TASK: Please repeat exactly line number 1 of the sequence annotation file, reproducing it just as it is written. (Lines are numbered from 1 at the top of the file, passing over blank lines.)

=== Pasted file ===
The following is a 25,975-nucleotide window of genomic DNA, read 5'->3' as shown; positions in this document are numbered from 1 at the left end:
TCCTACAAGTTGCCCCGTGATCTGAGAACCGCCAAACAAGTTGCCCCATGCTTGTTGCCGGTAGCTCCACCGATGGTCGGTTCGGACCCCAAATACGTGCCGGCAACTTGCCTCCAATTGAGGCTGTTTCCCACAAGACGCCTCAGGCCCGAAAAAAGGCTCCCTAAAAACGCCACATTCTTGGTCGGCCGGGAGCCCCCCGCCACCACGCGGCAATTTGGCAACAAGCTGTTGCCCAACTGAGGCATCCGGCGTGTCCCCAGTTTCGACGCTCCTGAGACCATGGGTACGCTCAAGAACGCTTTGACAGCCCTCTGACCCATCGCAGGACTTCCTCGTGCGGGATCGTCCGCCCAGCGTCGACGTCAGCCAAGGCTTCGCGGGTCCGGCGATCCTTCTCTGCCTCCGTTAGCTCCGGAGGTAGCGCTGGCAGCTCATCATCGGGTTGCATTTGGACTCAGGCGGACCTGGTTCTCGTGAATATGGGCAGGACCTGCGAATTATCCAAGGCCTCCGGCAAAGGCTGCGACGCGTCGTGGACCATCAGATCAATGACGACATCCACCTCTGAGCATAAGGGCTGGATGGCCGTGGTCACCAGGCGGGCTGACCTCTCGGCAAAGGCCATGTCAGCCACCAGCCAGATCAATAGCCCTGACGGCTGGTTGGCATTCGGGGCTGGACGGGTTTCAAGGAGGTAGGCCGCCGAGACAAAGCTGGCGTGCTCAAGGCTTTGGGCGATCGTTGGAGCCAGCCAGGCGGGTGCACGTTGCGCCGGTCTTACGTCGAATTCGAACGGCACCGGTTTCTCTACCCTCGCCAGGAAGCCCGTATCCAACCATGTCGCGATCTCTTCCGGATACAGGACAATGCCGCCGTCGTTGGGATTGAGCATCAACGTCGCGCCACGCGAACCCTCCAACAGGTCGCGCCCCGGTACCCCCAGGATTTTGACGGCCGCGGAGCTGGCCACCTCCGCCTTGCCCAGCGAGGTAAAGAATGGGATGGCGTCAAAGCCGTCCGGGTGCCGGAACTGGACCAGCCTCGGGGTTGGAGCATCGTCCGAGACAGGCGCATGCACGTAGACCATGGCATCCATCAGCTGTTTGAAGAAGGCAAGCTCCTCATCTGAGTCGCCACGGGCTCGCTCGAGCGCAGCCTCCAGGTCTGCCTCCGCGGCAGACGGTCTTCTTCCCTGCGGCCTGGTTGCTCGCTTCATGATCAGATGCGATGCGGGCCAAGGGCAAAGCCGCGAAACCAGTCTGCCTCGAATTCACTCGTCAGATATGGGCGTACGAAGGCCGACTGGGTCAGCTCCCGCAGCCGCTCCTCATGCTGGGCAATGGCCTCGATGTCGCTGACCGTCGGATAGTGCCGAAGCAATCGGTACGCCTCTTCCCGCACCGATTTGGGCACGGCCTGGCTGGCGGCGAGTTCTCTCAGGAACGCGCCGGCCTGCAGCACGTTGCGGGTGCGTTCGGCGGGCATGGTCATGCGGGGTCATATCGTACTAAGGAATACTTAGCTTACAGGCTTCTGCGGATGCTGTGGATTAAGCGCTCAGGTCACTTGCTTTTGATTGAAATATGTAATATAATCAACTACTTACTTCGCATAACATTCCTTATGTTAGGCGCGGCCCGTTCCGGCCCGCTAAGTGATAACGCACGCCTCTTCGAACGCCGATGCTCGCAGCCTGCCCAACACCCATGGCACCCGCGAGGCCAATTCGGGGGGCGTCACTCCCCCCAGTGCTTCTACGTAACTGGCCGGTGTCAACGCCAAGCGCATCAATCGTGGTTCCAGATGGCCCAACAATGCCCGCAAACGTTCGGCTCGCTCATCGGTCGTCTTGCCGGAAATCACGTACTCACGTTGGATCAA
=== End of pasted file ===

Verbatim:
The following is a 25,975-nucleotide window of genomic DNA, read 5'->3' as shown; positions in this document are numbered from 1 at the left end: